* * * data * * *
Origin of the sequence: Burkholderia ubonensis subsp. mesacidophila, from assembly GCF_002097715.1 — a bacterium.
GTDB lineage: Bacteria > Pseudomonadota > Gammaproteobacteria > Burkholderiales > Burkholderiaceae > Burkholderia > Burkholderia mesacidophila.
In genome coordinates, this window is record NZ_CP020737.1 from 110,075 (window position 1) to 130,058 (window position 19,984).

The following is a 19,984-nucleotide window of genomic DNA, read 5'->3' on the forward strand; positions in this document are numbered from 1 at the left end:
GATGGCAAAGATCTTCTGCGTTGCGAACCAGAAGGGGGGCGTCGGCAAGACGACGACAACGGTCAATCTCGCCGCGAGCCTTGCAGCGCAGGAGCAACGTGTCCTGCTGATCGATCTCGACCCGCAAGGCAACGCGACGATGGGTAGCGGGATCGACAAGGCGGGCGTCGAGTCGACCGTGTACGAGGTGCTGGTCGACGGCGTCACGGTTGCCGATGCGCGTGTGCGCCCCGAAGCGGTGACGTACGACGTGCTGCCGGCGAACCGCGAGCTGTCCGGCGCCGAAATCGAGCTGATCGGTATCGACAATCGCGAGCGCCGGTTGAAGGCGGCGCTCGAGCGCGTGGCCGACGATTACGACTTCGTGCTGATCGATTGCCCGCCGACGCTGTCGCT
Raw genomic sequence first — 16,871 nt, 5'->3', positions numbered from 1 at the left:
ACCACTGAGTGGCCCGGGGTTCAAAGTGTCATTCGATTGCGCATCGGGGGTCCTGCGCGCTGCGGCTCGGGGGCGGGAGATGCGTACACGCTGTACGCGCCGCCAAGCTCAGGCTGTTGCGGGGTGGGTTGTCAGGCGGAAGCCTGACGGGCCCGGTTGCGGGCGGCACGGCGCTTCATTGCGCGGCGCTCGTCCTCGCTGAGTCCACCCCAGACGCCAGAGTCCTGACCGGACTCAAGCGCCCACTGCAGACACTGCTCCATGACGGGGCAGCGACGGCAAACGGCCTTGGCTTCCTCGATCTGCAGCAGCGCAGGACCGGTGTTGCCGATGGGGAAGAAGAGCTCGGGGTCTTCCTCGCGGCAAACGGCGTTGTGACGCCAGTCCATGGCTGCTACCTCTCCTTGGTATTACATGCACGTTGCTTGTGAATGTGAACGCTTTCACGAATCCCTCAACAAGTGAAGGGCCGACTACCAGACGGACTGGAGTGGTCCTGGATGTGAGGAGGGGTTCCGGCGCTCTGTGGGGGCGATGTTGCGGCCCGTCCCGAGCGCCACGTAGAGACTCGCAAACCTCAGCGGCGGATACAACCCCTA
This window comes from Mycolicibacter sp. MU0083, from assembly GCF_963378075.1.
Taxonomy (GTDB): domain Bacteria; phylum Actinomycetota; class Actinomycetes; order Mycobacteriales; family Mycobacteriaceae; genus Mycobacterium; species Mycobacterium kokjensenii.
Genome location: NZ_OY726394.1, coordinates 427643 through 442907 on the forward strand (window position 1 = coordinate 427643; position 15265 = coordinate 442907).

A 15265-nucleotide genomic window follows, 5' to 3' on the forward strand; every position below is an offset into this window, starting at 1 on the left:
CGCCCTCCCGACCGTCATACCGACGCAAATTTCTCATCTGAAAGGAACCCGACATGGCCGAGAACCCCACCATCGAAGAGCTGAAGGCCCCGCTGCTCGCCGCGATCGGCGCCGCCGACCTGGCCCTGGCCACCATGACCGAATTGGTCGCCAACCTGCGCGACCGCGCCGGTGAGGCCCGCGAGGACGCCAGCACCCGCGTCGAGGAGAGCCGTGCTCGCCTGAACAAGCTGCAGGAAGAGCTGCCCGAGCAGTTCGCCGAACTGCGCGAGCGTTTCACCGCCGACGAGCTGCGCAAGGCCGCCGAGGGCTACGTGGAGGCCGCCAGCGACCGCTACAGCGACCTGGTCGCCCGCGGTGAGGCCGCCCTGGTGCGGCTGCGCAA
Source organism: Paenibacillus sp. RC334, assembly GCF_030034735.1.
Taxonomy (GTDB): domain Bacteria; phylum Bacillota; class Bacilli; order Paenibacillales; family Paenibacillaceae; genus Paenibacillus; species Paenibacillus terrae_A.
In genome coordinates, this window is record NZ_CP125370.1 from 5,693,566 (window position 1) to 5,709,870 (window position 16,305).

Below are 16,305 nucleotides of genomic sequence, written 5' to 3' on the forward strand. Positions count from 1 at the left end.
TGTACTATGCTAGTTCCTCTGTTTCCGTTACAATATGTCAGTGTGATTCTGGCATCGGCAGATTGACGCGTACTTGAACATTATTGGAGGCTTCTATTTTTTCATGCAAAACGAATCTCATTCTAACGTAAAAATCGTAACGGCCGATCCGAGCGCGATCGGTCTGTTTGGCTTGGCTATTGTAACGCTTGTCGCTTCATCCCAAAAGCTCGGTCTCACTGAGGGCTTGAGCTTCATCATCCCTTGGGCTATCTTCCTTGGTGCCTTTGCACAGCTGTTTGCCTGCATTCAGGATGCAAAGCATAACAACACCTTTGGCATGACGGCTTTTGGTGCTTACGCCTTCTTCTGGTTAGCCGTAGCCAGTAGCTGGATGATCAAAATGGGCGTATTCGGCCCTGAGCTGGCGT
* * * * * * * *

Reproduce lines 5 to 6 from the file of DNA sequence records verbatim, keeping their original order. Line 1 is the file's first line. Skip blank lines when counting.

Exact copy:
GATGGCAAAGATCTTCTGCGTTGCGAACCAGAAGGGGGGCGTCGGCAAGACGACGACAACGGTCAATCTCGCCGCGAGCCTTGCAGCGCAGGAGCAACGTGTCCTGCTGATCGATCTCGACCCGCAAGGCAACGCGACGATGGGTAGCGGGATCGACAAGGCGGGCGTCGAGTCGACCGTGTACGAGGTGCTGGTCGACGGCGTCACGGTTGCCGATGCGCGTGTGCGCCCCGAAGCGGTGACGTACGACGTGCTGCCGGCGAACCGCGAGCTGTCCGGCGCCGAAATCGAGCTGATCGGTATCGACAATCGCGAGCGCCGGTTGAAGGCGGCGCTCGAGCGCGTGGCCGACGATTACGACTTCGTGCTGATCGATTGCCCGCCGACGCTGTCGCT
Raw genomic sequence first — 16,871 nt, 5'->3', positions numbered from 1 at the left: